CBRN: How modelling supports incident response

By Robert Gordon & Murray Purves

Optimised responses to CBRN incidents are crucial to the safeguarding of public health and critical infrastructure. These can only be achieved if key decision makers have access to reliable, timely and actionable intelligence and situational awareness data, which allows them to strategically deploy resources and provide tailored information to first responders as an incident develops.

Modelling that encompasses both indoor and outdoor dispersion plays a crucial part in fulfilling this requirement. Throughout every stage of incident response, modelling supports key stakeholders by taking complex information from a variety of sources and making it accessible, understandable and actionable. This means responders can make informed decisions at pace and thus more effectively mitigate CBRN incidents.

The role of modelling in CBRN incident response strategies

Like a number of other incident types, responses to a release of CBRN material often rely on the provision of scientific modelling data to give estimates of the hazard posed by the release. This data is typically required to be generated within very short timescales to facilitate effective decision making.

Historically, this has placed limits on the fidelity of modelling that can be achieved during a response. Organisations either required large and expensive compute resources to carry out the simulations or had to accept a lower quality of data.

Many organisations rely on the use of “templates” to provide these hazard predictions. Templates are a very basic kind of modelling, with limited information used to produce simple shapes representing the broad area of hazard that may be expected. While such templates are useful to provide a near-instant estimate, they are often very conservative in nature. This can prompt response actions – and their associated costs – far in excess of what is truly required.

High-fidelity modelling can provide a more precise and accurate estimate of the true extent and severity of the CBRN hazard, enabling responders to target their resources more efficiently. This comes at the cost of requiring the equipment, human expertise and crucially, the time required to operate these models.

UrbanAware aims to solve this challenge by reducing the entry barriers associated with high-fidelity CBRN hazard prediction. For the first time, research-grade models have been packaged within an accessible interface and backed by cloud computing resources. This reduces the tradeoffs required, enabling complex modelling to be carried out without the typical requirement for domain expertise and computer resource commitment.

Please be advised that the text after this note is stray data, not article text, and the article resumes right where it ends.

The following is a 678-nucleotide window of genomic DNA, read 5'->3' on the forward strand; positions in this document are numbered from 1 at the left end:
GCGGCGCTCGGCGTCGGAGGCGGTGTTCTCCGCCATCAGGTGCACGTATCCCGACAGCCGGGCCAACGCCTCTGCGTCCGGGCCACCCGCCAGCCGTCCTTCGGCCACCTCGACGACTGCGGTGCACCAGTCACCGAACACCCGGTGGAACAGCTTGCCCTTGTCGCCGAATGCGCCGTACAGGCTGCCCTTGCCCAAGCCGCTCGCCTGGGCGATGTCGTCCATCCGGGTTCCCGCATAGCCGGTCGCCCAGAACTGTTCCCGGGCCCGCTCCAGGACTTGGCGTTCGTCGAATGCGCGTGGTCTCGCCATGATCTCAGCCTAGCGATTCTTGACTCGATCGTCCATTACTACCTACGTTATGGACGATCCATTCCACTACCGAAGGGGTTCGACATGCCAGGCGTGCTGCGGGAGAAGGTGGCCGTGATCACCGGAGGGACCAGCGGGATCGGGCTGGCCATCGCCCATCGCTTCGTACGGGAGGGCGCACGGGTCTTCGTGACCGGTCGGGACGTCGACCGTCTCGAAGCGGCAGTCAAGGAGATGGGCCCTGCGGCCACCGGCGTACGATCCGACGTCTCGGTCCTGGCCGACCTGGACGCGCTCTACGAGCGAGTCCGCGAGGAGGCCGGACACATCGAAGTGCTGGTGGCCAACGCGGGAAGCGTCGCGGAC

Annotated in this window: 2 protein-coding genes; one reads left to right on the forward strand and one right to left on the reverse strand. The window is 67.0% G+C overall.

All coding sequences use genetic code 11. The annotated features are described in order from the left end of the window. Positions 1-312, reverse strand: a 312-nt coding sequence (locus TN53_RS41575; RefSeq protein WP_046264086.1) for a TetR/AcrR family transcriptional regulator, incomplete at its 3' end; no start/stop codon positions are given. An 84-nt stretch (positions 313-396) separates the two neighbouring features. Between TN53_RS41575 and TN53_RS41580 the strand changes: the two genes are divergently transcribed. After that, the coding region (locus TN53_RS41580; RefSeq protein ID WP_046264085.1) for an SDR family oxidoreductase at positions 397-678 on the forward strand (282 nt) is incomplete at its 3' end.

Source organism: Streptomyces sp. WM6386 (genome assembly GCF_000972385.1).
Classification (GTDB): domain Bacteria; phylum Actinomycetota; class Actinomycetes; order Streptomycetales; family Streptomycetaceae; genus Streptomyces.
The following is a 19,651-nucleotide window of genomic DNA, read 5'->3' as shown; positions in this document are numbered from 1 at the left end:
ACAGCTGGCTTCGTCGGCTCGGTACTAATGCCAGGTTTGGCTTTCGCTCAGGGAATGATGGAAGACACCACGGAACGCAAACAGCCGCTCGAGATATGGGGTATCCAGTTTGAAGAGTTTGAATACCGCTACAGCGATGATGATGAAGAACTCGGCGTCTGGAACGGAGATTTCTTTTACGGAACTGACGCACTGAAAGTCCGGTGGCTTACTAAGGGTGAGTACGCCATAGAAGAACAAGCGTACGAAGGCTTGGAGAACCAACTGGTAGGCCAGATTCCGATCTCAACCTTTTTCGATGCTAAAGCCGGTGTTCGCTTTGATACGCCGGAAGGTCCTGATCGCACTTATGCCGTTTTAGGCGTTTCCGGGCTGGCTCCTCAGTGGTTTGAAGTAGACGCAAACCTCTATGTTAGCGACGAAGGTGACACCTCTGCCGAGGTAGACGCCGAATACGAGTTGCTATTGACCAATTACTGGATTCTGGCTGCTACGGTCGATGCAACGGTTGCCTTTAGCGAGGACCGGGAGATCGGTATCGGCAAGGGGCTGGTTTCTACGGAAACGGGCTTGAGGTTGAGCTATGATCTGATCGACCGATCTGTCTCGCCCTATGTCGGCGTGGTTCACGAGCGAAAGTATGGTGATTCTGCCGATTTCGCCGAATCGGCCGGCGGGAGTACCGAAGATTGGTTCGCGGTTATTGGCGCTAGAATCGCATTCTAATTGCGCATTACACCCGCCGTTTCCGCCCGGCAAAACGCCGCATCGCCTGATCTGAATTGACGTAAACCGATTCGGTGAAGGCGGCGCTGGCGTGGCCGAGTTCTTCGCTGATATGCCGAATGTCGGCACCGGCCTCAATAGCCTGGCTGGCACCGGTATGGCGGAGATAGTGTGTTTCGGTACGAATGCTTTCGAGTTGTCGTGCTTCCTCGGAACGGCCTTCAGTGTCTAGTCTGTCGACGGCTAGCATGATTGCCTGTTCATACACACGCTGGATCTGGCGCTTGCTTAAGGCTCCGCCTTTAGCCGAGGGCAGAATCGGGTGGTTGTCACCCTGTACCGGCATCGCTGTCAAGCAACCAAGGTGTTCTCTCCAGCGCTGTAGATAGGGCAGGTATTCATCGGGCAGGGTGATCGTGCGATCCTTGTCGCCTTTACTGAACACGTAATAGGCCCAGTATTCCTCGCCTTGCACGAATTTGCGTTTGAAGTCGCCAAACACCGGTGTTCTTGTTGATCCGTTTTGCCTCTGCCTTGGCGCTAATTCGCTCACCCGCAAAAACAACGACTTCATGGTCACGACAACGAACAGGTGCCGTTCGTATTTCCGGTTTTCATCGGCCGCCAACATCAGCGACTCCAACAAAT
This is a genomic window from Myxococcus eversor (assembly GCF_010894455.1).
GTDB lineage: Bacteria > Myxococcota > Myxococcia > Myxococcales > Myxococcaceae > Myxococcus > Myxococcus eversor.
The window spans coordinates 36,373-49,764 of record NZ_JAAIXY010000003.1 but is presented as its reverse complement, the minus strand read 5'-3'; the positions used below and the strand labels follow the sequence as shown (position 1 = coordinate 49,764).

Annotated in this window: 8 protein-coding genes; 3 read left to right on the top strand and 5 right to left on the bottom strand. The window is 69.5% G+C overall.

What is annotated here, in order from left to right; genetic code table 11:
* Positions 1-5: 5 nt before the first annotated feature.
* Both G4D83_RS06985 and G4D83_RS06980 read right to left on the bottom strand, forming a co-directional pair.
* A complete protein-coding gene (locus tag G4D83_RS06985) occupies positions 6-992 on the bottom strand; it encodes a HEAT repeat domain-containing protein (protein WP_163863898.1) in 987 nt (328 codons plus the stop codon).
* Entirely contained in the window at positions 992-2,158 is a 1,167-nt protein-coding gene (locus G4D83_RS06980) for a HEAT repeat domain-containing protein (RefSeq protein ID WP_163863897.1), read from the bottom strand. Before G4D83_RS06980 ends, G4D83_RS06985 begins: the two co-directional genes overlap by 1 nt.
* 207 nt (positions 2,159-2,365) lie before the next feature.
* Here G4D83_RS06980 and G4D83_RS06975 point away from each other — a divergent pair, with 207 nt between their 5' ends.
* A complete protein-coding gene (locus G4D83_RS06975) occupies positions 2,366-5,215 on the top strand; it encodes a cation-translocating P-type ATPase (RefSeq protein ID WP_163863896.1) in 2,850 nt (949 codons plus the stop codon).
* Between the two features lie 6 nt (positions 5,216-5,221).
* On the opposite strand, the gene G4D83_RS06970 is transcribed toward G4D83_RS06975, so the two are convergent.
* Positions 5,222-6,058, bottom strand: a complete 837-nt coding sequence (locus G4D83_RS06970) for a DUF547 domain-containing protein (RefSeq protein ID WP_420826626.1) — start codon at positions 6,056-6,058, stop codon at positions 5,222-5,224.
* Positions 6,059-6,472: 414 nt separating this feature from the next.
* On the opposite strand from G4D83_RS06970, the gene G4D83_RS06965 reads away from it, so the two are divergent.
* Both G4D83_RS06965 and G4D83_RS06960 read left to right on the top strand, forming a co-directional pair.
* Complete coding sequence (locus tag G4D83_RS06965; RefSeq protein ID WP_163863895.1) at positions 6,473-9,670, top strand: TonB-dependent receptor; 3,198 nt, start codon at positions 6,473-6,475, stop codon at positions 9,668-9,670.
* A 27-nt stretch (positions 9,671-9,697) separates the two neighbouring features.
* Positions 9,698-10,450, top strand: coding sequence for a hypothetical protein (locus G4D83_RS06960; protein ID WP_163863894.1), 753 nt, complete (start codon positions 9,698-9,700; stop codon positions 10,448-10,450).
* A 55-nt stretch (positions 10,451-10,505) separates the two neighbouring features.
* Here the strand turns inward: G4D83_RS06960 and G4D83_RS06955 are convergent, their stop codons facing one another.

Learn more by downloading the UrbanAware brochure

Advanced modelling concepts

Enhancing model predictions with data fusion

“All models are wrong, but some are useful” – George Box

In the early stages of most CBRN events, decision makers may be aware of some basic information; however, it’s likely they’ll know very little about the hazardous airborne material released or its quantities. With limited intelligence, even the highest-fidelity modelling systems will not be able to exactly match the situation on the ground.

As the situation evolves, the best CBRN information management systems pull in live data as it is gathered, and use it to augment and improve its own predictions using data fusion. Data fusion combines multiple sources of data to build a more accurate picture, using sources such as:

  • CBRN detectors
  • Casualty data
  • CCTV evidence
  • Eyewitness reports

Data fusion allows incident commanders and other key stakeholders to base response decisions on the best available information from both simulated and real-world sources. It reduces the cognitive overhead required to process data from a wide range of disparate sources, allowing people to maximise the value of their data and discover more information about the type of hazardous material facing them.

Improved modelling within the urban environment

An urban dispersion model – such as that integrated within UrbanAware – accounts for material interactions with urban infrastructure.

By considering those effects specific to the urban environment, such as wake entrainment, channelling, and the introduction of additional turbulence, the model can provide more accurate information about the direction and extent of the predicted hazard. This allows decision makers to better estimate potential impacts on areas in which data is unavailable, and more effectively manage the incident.